Is Your Roof a Good Match for Solar?
6 Qualities Installers Examine
With solar installation becoming an affordable option for many, it comes as no surprise that it’s considered the fastest growing energy source in the world. In the last decade, solar energy has seen an average annual growth rate of 54%. As homeowners begin the process of solar shopping, one of the first questions asked should be: “How suited is my roof for solar panel installation?”
Is your roof suitable for solar installation?
Apart from newer, custom residential buildings built with solar installation in mind, almost no one has the perfect roof for solar. The good new is, solar panels are designed to be compatible with most types of roofing. If you’re thinking about switching to solar, here are the roof qualities you need to consider to determine if your home is ready.
1) Direction of the roof
Photovoltaic panels are most effective on a broad, south facing roof (at least in the northern hemisphere). This direction allows the panels to get the most sunlight over the course of the day. If you want to know the direction your roof is facing, look up your address on Google Maps.
Find true south using the grid and then compare your roof.
But this doesn’t mean that east or west-facing roofs don’t have potential. Installers have a way of improving their performance by adjusting the tilt of the panels.
2) Pitch angle of the roof
Compared to direction, the angle of your roof has less impact on panel performance. The ideal pitch should be equal to the latitude of the location where it is installed. Angles between 30 and 45 degrees work best in most situations. However, flat roofs can still go solar as long as installers mount the panels at the right angle.
3) Roof size and shape
The size of your roof determines the number of solar panels you can install. The rule of thumb is to allocate 100 sq feet of roof space for every Kw of your system size. Since the average solar system sizefor homes in the U.S. is 5Kw, this means you’ll need about 500 sq ft of space for installation. Obstructions like skylights, dormers, and chimneys will need to be considered during the design phase.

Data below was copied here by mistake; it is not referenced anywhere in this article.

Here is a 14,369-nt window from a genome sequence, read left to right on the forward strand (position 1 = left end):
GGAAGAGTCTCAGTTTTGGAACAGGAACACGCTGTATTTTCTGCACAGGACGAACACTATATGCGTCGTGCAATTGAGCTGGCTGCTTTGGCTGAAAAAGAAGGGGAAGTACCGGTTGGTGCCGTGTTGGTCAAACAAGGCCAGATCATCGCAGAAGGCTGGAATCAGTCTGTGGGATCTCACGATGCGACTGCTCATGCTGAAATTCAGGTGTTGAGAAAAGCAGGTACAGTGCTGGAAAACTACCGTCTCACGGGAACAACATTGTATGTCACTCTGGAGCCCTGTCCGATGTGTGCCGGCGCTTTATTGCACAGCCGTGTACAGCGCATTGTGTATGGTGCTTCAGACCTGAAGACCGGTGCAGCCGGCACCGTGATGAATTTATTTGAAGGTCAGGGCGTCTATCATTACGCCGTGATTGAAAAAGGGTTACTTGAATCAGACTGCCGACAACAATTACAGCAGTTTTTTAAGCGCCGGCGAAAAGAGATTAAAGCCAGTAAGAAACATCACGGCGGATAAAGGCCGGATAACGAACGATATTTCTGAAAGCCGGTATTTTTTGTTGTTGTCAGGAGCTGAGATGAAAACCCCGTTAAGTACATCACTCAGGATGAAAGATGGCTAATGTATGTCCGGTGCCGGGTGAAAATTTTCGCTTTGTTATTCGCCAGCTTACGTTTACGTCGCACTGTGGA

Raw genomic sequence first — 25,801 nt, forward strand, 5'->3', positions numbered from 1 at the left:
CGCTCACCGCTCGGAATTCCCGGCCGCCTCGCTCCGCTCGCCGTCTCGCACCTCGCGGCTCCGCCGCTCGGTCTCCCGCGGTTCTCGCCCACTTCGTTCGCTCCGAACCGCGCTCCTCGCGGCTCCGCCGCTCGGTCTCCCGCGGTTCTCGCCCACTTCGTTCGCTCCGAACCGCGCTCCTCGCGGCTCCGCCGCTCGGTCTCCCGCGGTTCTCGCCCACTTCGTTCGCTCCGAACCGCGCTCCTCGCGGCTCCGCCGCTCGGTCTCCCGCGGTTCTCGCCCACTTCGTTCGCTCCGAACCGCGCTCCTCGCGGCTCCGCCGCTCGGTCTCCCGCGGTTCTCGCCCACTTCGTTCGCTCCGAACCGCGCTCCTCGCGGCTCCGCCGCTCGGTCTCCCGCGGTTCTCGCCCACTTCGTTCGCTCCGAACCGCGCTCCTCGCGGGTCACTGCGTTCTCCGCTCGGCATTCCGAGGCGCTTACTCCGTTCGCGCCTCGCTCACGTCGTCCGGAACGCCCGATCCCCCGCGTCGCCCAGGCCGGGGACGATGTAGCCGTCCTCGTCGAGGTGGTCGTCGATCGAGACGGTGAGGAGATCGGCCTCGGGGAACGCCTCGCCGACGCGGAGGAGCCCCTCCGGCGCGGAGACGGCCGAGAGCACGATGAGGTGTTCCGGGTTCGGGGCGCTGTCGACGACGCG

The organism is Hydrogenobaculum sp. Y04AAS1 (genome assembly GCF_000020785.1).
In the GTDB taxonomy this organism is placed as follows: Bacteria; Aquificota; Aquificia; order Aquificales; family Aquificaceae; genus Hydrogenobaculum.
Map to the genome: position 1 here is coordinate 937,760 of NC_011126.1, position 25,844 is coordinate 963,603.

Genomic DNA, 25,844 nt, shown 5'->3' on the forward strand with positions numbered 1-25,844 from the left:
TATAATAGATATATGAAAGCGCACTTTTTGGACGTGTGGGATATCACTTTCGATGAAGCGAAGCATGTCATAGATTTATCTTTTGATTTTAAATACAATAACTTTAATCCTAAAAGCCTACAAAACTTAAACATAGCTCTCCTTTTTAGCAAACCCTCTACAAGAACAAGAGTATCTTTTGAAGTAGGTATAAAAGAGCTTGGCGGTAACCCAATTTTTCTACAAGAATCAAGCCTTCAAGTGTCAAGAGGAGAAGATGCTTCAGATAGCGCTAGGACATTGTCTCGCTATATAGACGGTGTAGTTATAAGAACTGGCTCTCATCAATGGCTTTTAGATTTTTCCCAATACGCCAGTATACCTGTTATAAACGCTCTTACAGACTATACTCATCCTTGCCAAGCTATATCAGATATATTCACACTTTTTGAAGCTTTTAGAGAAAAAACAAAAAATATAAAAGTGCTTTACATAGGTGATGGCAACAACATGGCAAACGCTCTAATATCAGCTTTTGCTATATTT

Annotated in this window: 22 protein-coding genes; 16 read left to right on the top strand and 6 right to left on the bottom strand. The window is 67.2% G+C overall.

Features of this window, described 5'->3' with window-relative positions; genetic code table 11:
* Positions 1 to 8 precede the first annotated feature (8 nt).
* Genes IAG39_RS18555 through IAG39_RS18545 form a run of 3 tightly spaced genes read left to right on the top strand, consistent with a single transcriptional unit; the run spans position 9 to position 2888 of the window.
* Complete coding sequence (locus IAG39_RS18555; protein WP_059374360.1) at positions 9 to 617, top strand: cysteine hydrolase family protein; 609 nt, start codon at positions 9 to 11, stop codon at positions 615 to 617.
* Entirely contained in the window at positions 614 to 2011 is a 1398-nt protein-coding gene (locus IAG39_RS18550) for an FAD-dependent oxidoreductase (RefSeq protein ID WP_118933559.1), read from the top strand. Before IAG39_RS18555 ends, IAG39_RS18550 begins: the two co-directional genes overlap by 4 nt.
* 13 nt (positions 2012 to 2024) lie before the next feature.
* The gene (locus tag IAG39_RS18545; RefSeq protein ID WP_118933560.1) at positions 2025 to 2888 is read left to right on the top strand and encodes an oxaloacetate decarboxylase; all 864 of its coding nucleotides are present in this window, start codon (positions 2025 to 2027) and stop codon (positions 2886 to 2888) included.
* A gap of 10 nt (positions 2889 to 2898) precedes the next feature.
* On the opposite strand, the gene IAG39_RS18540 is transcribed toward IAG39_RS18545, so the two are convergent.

4) Amount of shade on the roof
Shading reduces the output and efficiency of a solar panel. It can be the result of tall trees around your house or nearby buildings, or even your roof’s own chimney. Your installer assesses these factors before installation to help minimize their effects as much as possible. In most cases, trimming just a few branches may suffice.
5) Age of your roof
Because solar panels can last for 25 to 40 years, checking your roof for signs of damage prior to installation is highly recommended. A damaged roof may worsen due to the added weight of the panels, leading to cracks and leaks which are more costly to repair. To avoid financial risks, make sure that your roof is in good shape.
6) Material of your roof
Solar installers can put panels on most types of roofing materials, including asphalt, metal standing seam, clay tile, EPDM rubber, and thermoplastics. Slate and wood roofing often require a more experienced installer. These types are more complicated to install on because they can break easily.
Wondering if your roof is suitable for solar? Sign up for our free Sun Analysis report below to find out! It is built by our array designers and allows us to create an accurate proposal for the true cost of a system for your home. We would love to join you on your solar journey!